Car has received a new alternator and battery within the last 4 months. The check engine light came on as well as the check battery like, but after cleaning the IAC valve, the check engine light went off. However, the battery light continued to come on intermittently; could this be caused by the fuel pump? Currently, the car cranks but does not start, and will not take a jump.
Can check battery light be caused by a clogged fuel filter or failing fuel pump? on 2002 Ford Focus
by LMCc in Dallas, TX on December 08, 2011
2 answers 2 comments
ANSWER by mastertech6371 on December 08, 2011
no. it is a charging system issue. the check engine light could be anyone of over 1500 codes. Roy
COMMENT by LMCc on December 09, 2011
Roy, Thanks for the reply, but I wondering what could cause the check battery light if the alternator and battery are new. Also I took the car back to the shop and their check showed the alternator was charging at 14 volts. I know that the check engine was due to a dirty IAC valve, which I had cleaned. and it stopped. But this did not stop the check battery light from comming on intermittently. And now the car will not start. Any ideas?
ANSWER by patrick mannion on December 09, 2011
Check the fuses and fuse links in case one of these is blown.If the battery light was coming on the alternator was not charging properly. Turn on the ignition switch to the on but not run position. Do you see an icon on the instrument panel representing a battery, if you do not see this battery icon the alternator was not seeing power to allow it to charge. After you do get the engine started, run the engine does the battery icon go out. Put a volt meter across the battery terminals with the engine off, at rest the battery voltage should be 12.6 volts if the battery is fully charged. Now get a friend to start the car while you watch the voltmeter, the voltage reading across the battery should read approximately 14.6 volts if the alternator is charging correctly. It's best also to properly test the alternator by using an oscilloscope to look at the alternator diode patter. To address the no start condition ,see if you have fuel and spark going to the engine.Check for fuel pressure (you will need a fuel pressure gauge and look up the specified fuel pressure for your vehicle). Remove the fuel hose that goes to the fuel rail and get a friend to crank over the engine to see you have adequate fuel volume (you should have approximately 1 pint of gasoline in ten seconds of cranking). Off course take proper precautions as gasoline is highly flamable. Next "listen" to the fuel injector. Using a mechanic's stethoscope (or use a long screw driver placing the handle end up to your ear place the metal tip end of the screwdriver against the body of the fuel injector), get a friend to crank over the engine while you "listen" to the fuel injector listen to each injector at the same point of the injector body. You should hear "click, click, click" as the injector is electrically opened and closed by the computer. If the injector is not being triggered you will not have fuel getting into the engine's cylinders. Disconnect the electrical connector at the fuel injector with the ignition key in the "on" position, (next position after the accessory position) you should have 12 volts at one of the two wires at the injector. This true for most vehicles but you need to consult a workshop manual for your vehicle to see that this is true for your vehicle. When the engine is running the second wire at the injector gets (triggered) grounded by the computer in your vehicle many times a second controlling exactly when and how much fuel gets injected into the engine. To check for spark you need to check for spark at the spark plug/end of the ignition coil but this is over 20,000 volts and you stand the risk of shock if you don't know what your doing. There is a company that independent auto repair shops get their information from, this same information is available inexpensively for people that work on their own cars.. The information is year make and model specific, covering repair procedures, torque specifications, fluid capacities and specifications, service bulletins, component locations, wiring diagrams ect.... Alldata is very easy to navigate http://bit.ly/AllData_Repair_Manuals_Online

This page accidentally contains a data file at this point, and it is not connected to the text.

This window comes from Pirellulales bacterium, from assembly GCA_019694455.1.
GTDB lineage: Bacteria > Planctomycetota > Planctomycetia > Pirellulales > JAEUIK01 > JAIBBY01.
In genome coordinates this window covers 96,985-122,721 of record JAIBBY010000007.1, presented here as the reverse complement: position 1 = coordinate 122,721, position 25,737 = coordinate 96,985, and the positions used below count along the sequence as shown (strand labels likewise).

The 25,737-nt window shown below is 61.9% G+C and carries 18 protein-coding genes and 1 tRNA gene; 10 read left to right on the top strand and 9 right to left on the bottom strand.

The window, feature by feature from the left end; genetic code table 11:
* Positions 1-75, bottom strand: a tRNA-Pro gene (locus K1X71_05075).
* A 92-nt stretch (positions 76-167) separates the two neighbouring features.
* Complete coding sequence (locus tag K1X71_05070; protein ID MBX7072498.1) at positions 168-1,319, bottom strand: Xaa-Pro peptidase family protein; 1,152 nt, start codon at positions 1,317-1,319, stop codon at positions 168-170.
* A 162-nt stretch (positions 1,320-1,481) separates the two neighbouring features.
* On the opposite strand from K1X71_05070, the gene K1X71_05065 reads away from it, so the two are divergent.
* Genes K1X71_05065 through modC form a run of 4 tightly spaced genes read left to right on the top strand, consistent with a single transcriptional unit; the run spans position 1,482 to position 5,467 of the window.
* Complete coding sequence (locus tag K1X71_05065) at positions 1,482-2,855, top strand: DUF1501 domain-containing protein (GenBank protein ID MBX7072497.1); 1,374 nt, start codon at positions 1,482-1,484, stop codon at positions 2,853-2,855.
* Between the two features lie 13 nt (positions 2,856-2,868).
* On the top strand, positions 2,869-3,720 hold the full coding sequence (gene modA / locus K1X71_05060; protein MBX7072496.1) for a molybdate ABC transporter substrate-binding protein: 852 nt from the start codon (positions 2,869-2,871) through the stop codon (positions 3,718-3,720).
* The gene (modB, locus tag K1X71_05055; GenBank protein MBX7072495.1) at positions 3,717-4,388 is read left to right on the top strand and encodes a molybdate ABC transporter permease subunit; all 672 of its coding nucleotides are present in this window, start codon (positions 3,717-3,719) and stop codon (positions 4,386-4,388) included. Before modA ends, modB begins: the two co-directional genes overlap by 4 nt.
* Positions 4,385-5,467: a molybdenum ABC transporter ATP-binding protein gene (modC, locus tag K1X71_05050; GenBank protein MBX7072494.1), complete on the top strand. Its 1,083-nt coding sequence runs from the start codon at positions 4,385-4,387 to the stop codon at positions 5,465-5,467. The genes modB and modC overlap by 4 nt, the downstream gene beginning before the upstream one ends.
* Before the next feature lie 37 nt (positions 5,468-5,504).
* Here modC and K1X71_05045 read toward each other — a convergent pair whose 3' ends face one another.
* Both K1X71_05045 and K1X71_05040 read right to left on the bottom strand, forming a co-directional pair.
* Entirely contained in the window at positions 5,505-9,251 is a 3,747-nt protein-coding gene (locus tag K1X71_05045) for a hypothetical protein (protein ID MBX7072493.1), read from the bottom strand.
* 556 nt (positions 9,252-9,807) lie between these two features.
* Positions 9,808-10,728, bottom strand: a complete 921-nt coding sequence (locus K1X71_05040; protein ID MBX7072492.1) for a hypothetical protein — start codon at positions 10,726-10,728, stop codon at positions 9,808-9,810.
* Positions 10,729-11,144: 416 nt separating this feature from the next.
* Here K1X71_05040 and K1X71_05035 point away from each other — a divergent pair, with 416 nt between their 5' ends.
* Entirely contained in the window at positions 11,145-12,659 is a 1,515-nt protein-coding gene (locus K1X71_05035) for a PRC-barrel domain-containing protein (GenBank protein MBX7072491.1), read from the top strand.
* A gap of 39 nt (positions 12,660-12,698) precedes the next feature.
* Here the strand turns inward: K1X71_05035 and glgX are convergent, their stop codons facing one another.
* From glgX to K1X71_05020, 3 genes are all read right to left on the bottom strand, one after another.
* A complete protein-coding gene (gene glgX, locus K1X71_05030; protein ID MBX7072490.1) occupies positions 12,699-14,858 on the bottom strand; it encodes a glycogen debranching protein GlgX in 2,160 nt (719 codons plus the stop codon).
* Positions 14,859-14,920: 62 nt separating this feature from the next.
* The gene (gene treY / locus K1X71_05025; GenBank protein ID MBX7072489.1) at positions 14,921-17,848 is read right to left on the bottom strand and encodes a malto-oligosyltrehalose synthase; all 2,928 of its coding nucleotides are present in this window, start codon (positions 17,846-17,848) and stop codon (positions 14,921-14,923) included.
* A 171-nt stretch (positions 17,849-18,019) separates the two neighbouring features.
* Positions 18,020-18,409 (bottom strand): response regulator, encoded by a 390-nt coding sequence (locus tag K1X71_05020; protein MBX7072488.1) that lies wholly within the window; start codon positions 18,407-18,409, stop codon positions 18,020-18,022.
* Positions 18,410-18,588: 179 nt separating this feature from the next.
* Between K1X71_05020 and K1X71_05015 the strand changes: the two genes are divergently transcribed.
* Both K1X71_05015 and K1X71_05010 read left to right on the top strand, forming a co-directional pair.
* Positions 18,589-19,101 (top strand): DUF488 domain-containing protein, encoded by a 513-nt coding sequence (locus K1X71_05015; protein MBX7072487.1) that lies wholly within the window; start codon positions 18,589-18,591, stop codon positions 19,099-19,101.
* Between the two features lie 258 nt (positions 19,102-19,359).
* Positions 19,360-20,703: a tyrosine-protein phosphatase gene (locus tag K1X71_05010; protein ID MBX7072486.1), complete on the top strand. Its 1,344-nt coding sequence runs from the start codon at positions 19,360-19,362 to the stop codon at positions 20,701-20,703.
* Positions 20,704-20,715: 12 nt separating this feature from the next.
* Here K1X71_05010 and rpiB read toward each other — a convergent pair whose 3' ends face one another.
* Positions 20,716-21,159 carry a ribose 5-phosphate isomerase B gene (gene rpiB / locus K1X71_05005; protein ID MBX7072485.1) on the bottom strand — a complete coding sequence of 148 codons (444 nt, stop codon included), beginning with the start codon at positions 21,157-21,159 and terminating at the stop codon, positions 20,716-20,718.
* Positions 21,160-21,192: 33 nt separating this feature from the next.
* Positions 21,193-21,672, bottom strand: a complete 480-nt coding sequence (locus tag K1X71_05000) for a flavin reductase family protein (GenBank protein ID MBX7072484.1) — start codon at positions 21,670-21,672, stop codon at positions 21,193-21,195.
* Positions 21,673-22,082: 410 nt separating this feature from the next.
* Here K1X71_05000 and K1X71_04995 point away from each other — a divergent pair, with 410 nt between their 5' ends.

COMMENT by alTester01 on July 07, 2013
I have a similar problem. The check battery light comes on intermittently while driving. The voltage of the battery at rest is around 12.4, and during charge is approximately 14.6 dropping to around 12.7 when the cooling fans kick on and the engine is at slow idle, but when idling up goes back up. I connected a o-scope and it appears all three phases are outputting properly. However I also noticed that while idleing with brights on with teh engine idling at around 450 RPM the voltage seems to modulate going up and down a bit, but if I idle above around 800 to 1000 RPM then voltage is solid with the normal charge ripples. However while driving down the road at around 1750 RPM the Battery light will come on for a minute or so then go out. Other than that it seems normal. It is warm (80' outside) when this occurs. It occurs with the AC on or off. With the headlights on or off. We also have a rough idle condition that I suspect is a IAC valve that I have not yet addressed. Any ideas?